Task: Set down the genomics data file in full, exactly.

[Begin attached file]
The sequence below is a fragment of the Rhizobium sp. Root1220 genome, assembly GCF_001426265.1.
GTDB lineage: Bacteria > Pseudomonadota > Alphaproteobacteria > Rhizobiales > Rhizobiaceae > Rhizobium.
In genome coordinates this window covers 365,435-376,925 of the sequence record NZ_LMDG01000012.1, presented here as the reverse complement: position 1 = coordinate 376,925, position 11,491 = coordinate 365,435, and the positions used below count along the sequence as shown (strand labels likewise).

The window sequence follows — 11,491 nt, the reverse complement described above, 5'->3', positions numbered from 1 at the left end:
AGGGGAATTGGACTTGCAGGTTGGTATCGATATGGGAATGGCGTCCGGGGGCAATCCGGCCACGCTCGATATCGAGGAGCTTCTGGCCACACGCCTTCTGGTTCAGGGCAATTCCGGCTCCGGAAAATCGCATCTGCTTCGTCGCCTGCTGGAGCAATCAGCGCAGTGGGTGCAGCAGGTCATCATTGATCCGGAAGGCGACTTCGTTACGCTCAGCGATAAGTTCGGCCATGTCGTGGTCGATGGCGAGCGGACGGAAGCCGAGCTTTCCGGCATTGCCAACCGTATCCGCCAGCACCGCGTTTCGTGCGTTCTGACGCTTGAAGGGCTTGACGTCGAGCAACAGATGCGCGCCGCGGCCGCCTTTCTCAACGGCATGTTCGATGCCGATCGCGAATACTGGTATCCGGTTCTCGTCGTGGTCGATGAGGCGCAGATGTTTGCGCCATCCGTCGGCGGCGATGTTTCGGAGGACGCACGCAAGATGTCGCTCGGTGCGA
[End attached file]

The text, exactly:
The sequence below is a fragment of the Rhizobium sp. Root1220 genome, assembly GCF_001426265.1.
GTDB lineage: Bacteria > Pseudomonadota > Alphaproteobacteria > Rhizobiales > Rhizobiaceae > Rhizobium.
In genome coordinates this window covers 365,435-376,925 of the sequence record NZ_LMDG01000012.1, presented here as the reverse complement: position 1 = coordinate 376,925, position 11,491 = coordinate 365,435, and the positions used below count along the sequence as shown (strand labels likewise).

The window sequence follows — 11,491 nt, the reverse complement described above, 5'->3', positions numbered from 1 at the left end:
AGGGGAATTGGACTTGCAGGTTGGTATCGATATGGGAATGGCGTCCGGGGGCAATCCGGCCACGCTCGATATCGAGGAGCTTCTGGCCACACGCCTTCTGGTTCAGGGCAATTCCGGCTCCGGAAAATCGCATCTGCTTCGTCGCCTGCTGGAGCAATCAGCGCAGTGGGTGCAGCAGGTCATCATTGATCCGGAAGGCGACTTCGTTACGCTCAGCGATAAGTTCGGCCATGTCGTGGTCGATGGCGAGCGGACGGAAGCCGAGCTTTCCGGCATTGCCAACCGTATCCGCCAGCACCGCGTTTCGTGCGTTCTGACGCTTGAAGGGCTTGACGTCGAGCAACAGATGCGCGCCGCGGCCGCCTTTCTCAACGGCATGTTCGATGCCGATCGCGAATACTGGTATCCGGTTCTCGTCGTGGTCGATGAGGCGCAGATGTTTGCGCCATCCGTCGGCGGCGATGTTTCGGAGGACGCACGCAAGATGTCGCTCGGTGCGA